Will UAE schools use Skype for lectures?

Samer Abu Ltaif, Regional General Manager, Microsoft Gulf

As the world around us has changed dramatically over the past few decades, the way we impart and absorb knowledge in schools – through classroom study – has unfortunately remained stubbornly the same since the world’s first university was founded in 700 BC or so.

And this is among the biggest ironies of our time: the classroom, which is supposed to be the one of the pillars of innovation, has not seen any itself.

Whether it’s a state-of-the-art school in a developed country or one in the poorest of villages in an emerging country, the method of classroom teaching is the same – the teacher tries to pass on what s/he knows to a bunch of students gathered in a room. The students are then tested for their knowledge through exams at later stage.

Anthony Salcito, Vice President, Wordwide Education, Microsoft Corporation

Experts have pointed out many flaws that are inherent in such a system – the focus remains on theoretical learning, exams are geared at rewarding students who can memorise the most instead of celebrating the ‘understanding’ part of learning, and there remains a huge gap between the quality of graduates that schools churn out and that which are required by employers.

The system also fails to excite students, who then tend to see education as a chore, making the process mundane and devoid of the energy required to stimulate new thinking.

There are many organisations big and small in the world that are working to change that. Digitising the classroom and integrating technology with learning are among the most important programmes that these organisations are undertaking in order to make education a practical and more exciting endeavour for students.

The understanding is now largely focused at collaboration between the various stakeholders to achieve this goal, which will eventually result in better graduates, better workforce and, eventually, higher economic growth.

What the region can learn from UAE

Within that larger global goal, the UAE is a regional leader in helping to revolutionalise learning. A majority (56 per cent) of respondents to a recent survey on education and innovation voted the UAE as the most creative country in the Middle East and North Africa region (Mena), followed by Qatar (15 per cent), Saudi Arabia (11 per cent) and Egypt (8 per cent).

Hundreds of teachers as well as education and school leaders will descend upon Dubai next week in an unprecedented push to share their knowledge about how to bring about innovation in the classroom.

Dubai will host the Microsoft in Education Global Forum, which will focus on innovative practices using technologies that can help drive rich learning experiences and highlight the achievements of teachers and schools from around the Middle East and Africa, as well as India, who are successfully using technology to engage their students and prepare them for the future.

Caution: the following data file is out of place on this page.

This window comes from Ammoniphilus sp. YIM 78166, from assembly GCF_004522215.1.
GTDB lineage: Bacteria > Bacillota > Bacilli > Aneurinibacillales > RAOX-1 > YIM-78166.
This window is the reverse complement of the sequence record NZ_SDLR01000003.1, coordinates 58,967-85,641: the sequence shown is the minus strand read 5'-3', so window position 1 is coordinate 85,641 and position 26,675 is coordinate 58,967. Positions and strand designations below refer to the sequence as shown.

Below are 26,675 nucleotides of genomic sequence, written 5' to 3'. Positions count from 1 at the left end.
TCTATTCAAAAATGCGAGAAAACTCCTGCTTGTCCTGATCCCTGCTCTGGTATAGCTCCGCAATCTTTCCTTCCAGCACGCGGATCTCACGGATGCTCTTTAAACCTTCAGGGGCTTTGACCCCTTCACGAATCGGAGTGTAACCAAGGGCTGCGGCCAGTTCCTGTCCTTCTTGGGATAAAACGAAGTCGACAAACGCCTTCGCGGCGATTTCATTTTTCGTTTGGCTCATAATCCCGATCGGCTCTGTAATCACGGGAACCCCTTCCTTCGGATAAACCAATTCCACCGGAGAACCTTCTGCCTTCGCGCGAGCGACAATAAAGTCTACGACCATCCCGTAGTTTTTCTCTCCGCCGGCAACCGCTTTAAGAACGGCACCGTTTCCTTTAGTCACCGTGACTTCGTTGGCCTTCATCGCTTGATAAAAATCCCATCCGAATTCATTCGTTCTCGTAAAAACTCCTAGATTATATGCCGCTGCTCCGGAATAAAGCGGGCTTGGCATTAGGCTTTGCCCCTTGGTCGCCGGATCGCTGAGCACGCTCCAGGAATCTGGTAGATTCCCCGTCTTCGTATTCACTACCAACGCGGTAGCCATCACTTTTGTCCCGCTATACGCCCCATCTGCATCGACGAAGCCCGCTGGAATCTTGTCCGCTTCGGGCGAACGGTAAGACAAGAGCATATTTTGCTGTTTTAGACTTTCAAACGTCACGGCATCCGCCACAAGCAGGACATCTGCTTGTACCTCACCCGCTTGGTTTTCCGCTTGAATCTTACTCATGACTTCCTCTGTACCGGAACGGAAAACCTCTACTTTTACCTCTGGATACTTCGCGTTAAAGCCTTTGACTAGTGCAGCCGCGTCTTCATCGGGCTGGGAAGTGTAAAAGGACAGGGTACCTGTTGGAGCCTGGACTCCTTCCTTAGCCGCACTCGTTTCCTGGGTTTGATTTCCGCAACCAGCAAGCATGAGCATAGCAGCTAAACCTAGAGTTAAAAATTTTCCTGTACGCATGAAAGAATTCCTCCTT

The event will host leading ‘showcase schools’ from 35 countries, in addition to 15 of the top global and regional education technology partners.

“The Global Forum in Dubai is an opportunity for education professionals to discuss how technology can address key challenges in education for the 21st century. The forum will explore the transformation of education, considering the roles of industry trends such as mobility, cloud, access and learning analytics in solving key challenges,” said Anthony Salcito, Vice President, Worldwide Education, Microsoft, who will deliver the opening keynote.

“There has been a rise in youth unemployment globally and to tackle that problem head-on, Microsoft programs like YouthSpark work with governments and NGOs globally to empower young people to do more and achieve more by expanding their access to Computer Science education,” he said.

Skype in the classroom

‘Skype in the classroom’ is one of Microsoft’s programmes that are bringing about change in an otherwise static classroom setting. According to the firm, its video-chat app Skype is inspiring literacy by making learning more exciting for children.

The Skype learning comprises projects such as virtually inviting an author into the classroom and interacting with students anywhere in the world, overcoming geographic limitations to participate in a featured literacy activity, creating e-books to share with other classrooms, and running through hundreds of literacy lessons that can be shared across the world with the click of a mouse.


“Microsoft continues to advocate for the integration of technology into the education system and has partnered with the UAE and other governments in the Middle East and Africa region to equip schools, teachers and students with smart learning solutions such as Microsoft Office 365 and Windows 8 devices equipped with education apps,” said Samer Abu Ltaif, Regional General Manager, Microsoft Gulf.

“The Microsoft in Education Global Forum in Dubai provides a platform for sharing ideas on how to make technology accessible for all students and teachers in the region. It is no doubt that technology has transformed learning experiences forever, and at Microsoft, we remain committed to helping educators leverage technology to equip students with the skills they need to prepare learners for work and life,” he added.

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